Pseudogenization of the Secreted Effector Gene sseI Confers Rapid Systemic Dissemination of S. Typhimurium ST313 within Migratory Dendritic Cells

Sarah E. Carden, Gregory T. Walker, Jared Honeycutt, Kyler Lugo, Trung Pham, Amanda Jacobson, Donna Bouley, Juliana Idoyaga, Renee M Tsolis, Denise Monack

Research output: Contribution to journalArticle

29 Scopus citations

Abstract

Genome degradation correlates with host adaptation and systemic disease in Salmonella. Most lineages of the S. enterica subspecies Typhimurium cause gastroenteritis in humans; however, the recently emerged ST313 lineage II pathovar commonly causes systemic bacteremia in sub-Saharan Africa. ST313 lineage II displays genome degradation compared to gastroenteritis-associated lineages; yet, the mechanisms and causal genetic differences mediating these infection phenotypes are largely unknown. We find that the ST313 isolate D23580 hyperdisseminates from the gut to systemic sites, such as the mesenteric lymph nodes (MLNs), via CD11b+ migratory dendritic cells (DCs). This hyperdissemination was facilitated by the loss of sseI, which encodes an effector that inhibits DC migration in gastroenteritis-associated isolates. Expressing functional SseI in D23580 reduced the number of infected migratory DCs and bacteria in the MLN. Our study reveals a mechanism linking pseudogenization of effectors with the evolution of niche adaptation in a bacterial pathogen.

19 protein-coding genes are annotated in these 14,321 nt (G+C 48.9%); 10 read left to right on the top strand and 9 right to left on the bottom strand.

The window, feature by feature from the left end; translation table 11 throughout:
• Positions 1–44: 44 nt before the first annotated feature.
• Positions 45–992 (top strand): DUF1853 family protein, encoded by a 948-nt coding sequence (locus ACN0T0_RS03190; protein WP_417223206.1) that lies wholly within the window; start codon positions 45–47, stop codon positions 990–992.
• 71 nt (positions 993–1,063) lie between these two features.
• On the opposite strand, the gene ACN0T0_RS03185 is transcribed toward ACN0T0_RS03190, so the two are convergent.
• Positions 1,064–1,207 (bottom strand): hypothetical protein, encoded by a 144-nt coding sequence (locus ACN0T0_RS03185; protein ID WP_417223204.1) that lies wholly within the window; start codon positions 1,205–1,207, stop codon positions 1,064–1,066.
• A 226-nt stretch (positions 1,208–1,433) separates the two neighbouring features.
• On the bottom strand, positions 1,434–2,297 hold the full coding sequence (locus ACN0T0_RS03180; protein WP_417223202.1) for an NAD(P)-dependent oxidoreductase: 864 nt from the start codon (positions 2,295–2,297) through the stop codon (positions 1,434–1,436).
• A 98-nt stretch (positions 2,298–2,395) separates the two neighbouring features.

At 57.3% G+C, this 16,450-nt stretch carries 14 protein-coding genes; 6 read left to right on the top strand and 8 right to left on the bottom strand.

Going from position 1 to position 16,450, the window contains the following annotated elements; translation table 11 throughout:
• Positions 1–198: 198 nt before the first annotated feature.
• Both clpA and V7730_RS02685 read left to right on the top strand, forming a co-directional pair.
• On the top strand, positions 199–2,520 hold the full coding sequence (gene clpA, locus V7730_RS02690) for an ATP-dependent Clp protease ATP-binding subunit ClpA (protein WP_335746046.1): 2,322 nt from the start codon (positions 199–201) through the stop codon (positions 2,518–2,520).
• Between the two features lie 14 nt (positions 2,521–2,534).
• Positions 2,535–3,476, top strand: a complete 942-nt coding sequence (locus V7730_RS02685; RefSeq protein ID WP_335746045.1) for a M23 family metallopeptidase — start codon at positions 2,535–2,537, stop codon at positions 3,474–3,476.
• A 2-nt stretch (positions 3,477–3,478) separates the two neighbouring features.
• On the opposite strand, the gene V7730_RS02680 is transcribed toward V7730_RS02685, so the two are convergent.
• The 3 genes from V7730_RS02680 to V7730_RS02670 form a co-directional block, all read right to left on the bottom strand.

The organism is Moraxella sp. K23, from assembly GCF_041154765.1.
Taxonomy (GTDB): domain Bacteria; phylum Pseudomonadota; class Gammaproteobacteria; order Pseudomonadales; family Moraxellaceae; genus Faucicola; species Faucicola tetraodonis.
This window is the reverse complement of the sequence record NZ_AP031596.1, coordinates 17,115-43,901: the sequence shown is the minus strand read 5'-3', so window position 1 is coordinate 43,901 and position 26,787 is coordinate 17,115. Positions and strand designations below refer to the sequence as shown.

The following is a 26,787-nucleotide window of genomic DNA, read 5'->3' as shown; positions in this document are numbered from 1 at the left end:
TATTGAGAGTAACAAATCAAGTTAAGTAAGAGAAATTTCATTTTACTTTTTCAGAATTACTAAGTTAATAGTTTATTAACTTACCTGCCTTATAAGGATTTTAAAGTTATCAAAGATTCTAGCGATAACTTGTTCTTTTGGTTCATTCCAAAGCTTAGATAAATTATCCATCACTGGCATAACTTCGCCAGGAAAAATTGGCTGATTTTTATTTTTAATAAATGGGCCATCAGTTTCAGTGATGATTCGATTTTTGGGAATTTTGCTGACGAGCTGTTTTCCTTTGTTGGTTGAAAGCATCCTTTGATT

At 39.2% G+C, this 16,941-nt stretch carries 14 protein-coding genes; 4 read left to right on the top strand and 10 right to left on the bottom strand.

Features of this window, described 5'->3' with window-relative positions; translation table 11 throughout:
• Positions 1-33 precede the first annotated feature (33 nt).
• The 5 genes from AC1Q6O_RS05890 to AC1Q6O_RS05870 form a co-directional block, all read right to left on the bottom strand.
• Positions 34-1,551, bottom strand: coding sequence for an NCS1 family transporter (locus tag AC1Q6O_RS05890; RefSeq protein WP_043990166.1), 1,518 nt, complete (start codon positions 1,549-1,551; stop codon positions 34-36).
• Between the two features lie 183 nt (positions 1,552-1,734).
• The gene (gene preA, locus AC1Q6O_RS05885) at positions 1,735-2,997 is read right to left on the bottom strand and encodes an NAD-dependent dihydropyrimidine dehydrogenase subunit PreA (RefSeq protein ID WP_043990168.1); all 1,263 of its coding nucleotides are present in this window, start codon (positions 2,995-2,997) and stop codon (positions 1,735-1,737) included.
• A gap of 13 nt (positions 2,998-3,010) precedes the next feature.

Original languageEnglish (US)
Pages (from-to)182-194
Number of pages13
JournalCell Host and Microbe
Volume21
Issue number2
DOIs
StatePublished - Feb 8 2017

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Keywords

  • evolution
  • genome degradation
  • iNTS
  • niche adaptation
  • nontyphoidal Salmonella
  • NTS
  • pathogenesis
  • pseudogene
  • SrfH
  • T3SS effectors

ASJC Scopus subject areas

  • Molecular Biology
  • Immunology and Microbiology(all)
  • Cancer Research

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